Being forced to search for a one desired item in a menu with more than sixty items is not always convenient for clients. This is why we’re aiming at enhancing customer satisfaction with Kaufland by making this procedure more comfortable, faster and automatic.
The main objective of this project is creation of a system to classify images and rank the fruit’s/vegetables’ type with certain probability, through developing a computer vision algorithm that detects which is the fruit/vegetable selected by customer. The system will save customer’s time.
Dataset 1: Kaufland dataset, X images of size 640 x 480. 20-6525 images per class (real data quality). We use it for test dataset.
On this dataset we observed that globally the distribution of instances per class is very inbalanced. There was one category particularly problematic “6667_Pflaumen gelb” for which there were only two images. The total number of object classes was 68 with a total number of images 37837 (all classes merged together).
Dataset 2: Collected by us a scientific dataset of images of size 512 x 480 (good quality). We use it for train dataset.
We have 68 classes in the test dataset.
- 2 types of apples
- 2 types of bananas
- 7 types of cabbage
- 2 types of cucumbers
- 2 types of eggplant
- 3 types of grapes
- 4 types of mushrooms
- 4 types of onions
- 2 types of peaches
- 2 types of pears
- 5 peppers
- 3 plums
- 2 potatoes
- 3 pumpkins
- sweet potato
- 3 tomatoes
- 2 watermelon
- 2 zuccini
The test dataset have certain categories that are hard to differentiate since most of vegetables and fruits are presented in very different scenarios and conditions. This has an direct impact on the variability of the inherent patterns within each category on the dataset at hand and also on the real data for which the prediction model need to be optimised. Given the large number of parameters in DNN it is easy to find a combination of parameters to perfectly fit the variability at hand on the training dataset.
In order to achieve good model scalability during the training the variance of the following factors need to be artificially enhanced:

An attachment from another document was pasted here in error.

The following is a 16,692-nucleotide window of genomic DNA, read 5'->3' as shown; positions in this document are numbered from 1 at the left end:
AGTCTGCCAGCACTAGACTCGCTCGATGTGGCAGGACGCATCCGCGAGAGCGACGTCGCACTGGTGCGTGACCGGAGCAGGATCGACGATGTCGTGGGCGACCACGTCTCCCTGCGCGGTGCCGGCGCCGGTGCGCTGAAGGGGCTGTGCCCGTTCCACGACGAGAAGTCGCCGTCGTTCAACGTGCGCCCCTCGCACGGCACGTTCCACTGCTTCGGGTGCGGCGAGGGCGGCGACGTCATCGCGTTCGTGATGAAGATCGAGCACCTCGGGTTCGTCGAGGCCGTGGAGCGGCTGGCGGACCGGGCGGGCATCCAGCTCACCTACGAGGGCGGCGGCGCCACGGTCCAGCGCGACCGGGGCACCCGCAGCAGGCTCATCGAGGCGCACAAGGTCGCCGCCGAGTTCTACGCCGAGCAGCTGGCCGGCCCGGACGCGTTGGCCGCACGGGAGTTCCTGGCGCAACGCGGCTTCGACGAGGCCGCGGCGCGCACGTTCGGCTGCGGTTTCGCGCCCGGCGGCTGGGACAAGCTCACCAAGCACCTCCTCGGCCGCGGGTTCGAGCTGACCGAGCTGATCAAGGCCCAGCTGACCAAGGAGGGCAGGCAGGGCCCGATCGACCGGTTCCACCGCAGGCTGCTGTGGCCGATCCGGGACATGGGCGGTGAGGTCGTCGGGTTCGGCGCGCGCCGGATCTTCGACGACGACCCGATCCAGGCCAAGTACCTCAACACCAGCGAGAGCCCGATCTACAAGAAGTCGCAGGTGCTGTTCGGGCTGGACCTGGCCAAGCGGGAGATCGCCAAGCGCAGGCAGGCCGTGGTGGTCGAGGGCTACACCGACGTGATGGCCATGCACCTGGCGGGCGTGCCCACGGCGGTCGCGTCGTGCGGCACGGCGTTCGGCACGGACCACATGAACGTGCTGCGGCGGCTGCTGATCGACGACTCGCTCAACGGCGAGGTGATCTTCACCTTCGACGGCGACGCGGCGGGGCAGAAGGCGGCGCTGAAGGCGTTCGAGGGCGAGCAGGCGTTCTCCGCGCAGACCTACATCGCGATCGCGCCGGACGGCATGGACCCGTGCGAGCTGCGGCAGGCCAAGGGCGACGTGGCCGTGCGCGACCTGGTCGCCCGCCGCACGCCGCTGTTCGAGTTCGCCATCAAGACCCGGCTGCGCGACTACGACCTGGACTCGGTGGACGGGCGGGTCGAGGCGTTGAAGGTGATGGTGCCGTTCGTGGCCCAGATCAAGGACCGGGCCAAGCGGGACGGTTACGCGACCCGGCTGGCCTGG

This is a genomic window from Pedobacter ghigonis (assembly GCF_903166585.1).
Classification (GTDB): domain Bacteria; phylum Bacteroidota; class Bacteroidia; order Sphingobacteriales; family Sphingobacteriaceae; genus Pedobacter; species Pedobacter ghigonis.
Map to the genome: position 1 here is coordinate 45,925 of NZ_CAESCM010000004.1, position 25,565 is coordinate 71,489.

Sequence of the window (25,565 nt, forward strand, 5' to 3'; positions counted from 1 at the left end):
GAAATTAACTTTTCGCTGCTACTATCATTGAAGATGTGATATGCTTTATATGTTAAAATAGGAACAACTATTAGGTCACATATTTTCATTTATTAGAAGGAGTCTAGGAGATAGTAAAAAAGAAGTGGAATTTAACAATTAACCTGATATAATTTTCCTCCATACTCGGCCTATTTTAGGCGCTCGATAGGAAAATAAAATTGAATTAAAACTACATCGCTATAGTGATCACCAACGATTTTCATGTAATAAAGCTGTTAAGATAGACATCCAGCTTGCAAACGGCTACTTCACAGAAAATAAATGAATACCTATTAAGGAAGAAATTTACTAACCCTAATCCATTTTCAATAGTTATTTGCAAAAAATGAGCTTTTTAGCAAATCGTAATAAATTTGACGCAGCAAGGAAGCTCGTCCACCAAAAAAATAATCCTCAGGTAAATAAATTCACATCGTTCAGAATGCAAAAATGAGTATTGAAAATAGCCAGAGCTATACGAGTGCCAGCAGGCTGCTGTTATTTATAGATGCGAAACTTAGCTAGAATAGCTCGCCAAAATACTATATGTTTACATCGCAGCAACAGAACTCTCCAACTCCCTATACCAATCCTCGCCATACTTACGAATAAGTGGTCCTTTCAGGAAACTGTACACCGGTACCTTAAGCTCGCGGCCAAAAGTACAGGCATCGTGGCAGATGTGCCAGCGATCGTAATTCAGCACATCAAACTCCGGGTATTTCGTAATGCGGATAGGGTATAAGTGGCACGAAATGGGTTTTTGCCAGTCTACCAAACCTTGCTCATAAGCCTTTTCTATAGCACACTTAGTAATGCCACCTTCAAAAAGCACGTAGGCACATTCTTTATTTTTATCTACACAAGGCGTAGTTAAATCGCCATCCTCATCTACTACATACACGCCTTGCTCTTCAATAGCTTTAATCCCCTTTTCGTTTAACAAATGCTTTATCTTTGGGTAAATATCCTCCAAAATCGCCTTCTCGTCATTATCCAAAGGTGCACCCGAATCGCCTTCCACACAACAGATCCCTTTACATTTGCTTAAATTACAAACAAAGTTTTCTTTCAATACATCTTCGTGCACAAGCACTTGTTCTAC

- brightness of the scene
- scale of the objects set (affine transformation -> scaling)
- angle of the objects set (affine transformation -> rotation)
In addition to the step above very clearly defined and common artefactual patterns (e.g. barcodes, human hand, plastic bag parts with no objects inside) can be performed as a image preprocessing step. This step is again crucial to ensure such patterns are not encoded into the DNN structure as relevant discriminating features.
Alternatively, we could create parent classes for each category (ex. one for apples, one for tomatoes, etc.) and after a object is being classified in a parent class, we could perform another fine-classification in that class.
It will be good to have categories having similar number of items (well-balanced). In order to achieve it, we must identify which categories have low-quality images and remove those images (e.g.”6667_Pflaumen gelb”). After that, we add more images from another collected by us dataset.
Since those images(train dataset) are of good quality, in the data enhancement steps above we could also add
- rotate and blur them
in order to augment it and to prevent DNN overfitting .
In order to get more images, we apply the following random distortions:
1. Remove low-quality pictures ()
2. Crop central part of the images to the most relevant part
The default input size for Inception and Xception is 299×299.
For the rest of the pre-trained models in Keras it is 224×224.
From an initial data exploration we see that we could remove around 60 pixels from the image border quite safely without touching the object part of the scene. This would avoid also several artefacts situated on the image borders (e.g. human hand, plastic bag etc).
3. Augment images (rotate them by up to 30 degrees, brighteness changes by +/- 5% on the hue channel)
We used the last version of GoogleLenet (2015) pretrained on the ImageNet data set. The general idea is to retrain the network on the dataset at hand but start from GoogleLenet structure rather then a random set of parameters. The advantage of this is that most of low-level feature parameters are already configured on the ImageNet dataset.
We split the data on training (60%), testing (20%) and validation (20%). Training and testing are used to evolve the network structure using gradient descent (step=0.01) and the validation dataset to select the optimal network structure offering the best performances.
We used tensforflow to generate DNN networks and tensorboard for performance evaluations.
On the cycle 39340 we achieve 89.9% accuracy on the training dataset (in orange above) and 82.9% accuracy on the validation dataset (in cyan above).
You show good understanding of the data set and the challenges that it represents.
You’ve managed to find an interesting workaround some of the issues mainly orientation and lighting.
However there are some areas that you can improve in. First is the business understanding. You need to show that you have understood the problem domain and who the final users of the system will be. What their expectations are? In the model section you make a very good argument as to why you’ve decided to use GoogleLenet, however you could go into more details about the advantages and disadvantages of using this tech as opposed to other solutions. In the evaluation section you need to provide an analysis of the results showing that you understand the inner workings of your system, not just raw results.
Also you should never provide the results from the training and validation sets
as those are considered training data and the results on them are misleadingly high, due to the fact that the system has seen them before. You should always have a separate set of data for testing purposes.